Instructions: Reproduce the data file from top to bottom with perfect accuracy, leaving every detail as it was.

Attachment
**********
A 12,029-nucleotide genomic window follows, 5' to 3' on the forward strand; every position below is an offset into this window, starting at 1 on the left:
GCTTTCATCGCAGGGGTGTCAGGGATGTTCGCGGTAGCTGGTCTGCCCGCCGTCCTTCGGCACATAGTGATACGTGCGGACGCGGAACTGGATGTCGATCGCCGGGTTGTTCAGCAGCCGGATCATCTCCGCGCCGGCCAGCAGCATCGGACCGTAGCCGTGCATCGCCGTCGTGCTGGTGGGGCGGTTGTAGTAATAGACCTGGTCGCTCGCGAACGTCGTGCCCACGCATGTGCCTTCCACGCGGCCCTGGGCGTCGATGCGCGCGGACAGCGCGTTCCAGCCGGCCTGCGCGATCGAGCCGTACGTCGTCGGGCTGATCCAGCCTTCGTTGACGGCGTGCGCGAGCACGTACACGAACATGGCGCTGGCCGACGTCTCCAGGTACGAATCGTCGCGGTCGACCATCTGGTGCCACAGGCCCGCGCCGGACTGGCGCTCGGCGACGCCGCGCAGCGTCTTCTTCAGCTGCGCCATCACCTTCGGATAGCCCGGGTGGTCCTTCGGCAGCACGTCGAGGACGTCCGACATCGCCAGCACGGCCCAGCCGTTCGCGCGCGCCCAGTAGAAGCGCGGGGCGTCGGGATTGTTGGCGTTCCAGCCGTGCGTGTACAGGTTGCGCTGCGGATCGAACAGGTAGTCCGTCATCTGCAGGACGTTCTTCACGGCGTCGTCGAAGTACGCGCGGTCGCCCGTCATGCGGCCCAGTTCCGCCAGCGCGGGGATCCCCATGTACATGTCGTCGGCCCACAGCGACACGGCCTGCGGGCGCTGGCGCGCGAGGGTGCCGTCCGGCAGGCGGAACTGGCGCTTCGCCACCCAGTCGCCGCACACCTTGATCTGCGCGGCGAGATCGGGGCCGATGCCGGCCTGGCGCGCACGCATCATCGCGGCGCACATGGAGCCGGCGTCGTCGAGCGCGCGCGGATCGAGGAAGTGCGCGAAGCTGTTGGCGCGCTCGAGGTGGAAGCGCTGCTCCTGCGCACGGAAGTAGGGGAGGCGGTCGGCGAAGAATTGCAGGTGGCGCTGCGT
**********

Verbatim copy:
A 12,029-nucleotide genomic window follows, 5' to 3' on the forward strand; every position below is an offset into this window, starting at 1 on the left:
GCTTTCATCGCAGGGGTGTCAGGGATGTTCGCGGTAGCTGGTCTGCCCGCCGTCCTTCGGCACATAGTGATACGTGCGGACGCGGAACTGGATGTCGATCGCCGGGTTGTTCAGCAGCCGGATCATCTCCGCGCCGGCCAGCAGCATCGGACCGTAGCCGTGCATCGCCGTCGTGCTGGTGGGGCGGTTGTAGTAATAGACCTGGTCGCTCGCGAACGTCGTGCCCACGCATGTGCCTTCCACGCGGCCCTGGGCGTCGATGCGCGCGGACAGCGCGTTCCAGCCGGCCTGCGCGATCGAGCCGTACGTCGTCGGGCTGATCCAGCCTTCGTTGACGGCGTGCGCGAGCACGTACACGAACATGGCGCTGGCCGACGTCTCCAGGTACGAATCGTCGCGGTCGACCATCTGGTGCCACAGGCCCGCGCCGGACTGGCGCTCGGCGACGCCGCGCAGCGTCTTCTTCAGCTGCGCCATCACCTTCGGATAGCCCGGGTGGTCCTTCGGCAGCACGTCGAGGACGTCCGACATCGCCAGCACGGCCCAGCCGTTCGCGCGCGCCCAGTAGAAGCGCGGGGCGTCGGGATTGTTGGCGTTCCAGCCGTGCGTGTACAGGTTGCGCTGCGGATCGAACAGGTAGTCCGTCATCTGCAGGACGTTCTTCACGGCGTCGTCGAAGTACGCGCGGTCGCCCGTCATGCGGCCCAGTTCCGCCAGCGCGGGGATCCCCATGTACATGTCGTCGGCCCACAGCGACACGGCCTGCGGGCGCTGGCGCGCGAGGGTGCCGTCCGGCAGGCGGAACTGGCGCTTCGCCACCCAGTCGCCGCACACCTTGATCTGCGCGGCGAGATCGGGGCCGATGCCGGCCTGGCGCGCACGCATCATCGCGGCGCACATGGAGCCGGCGTCGTCGAGCGCGCGCGGATCGAGGAAGTGCGCGAAGCTGTTGGCGCGCTCGAGGTGGAAGCGCTGCTCCTGCGCACGGAAGTAGGGGAGGCGGTCGGCGAAGAATTGCAGGTGGCGCTGCGT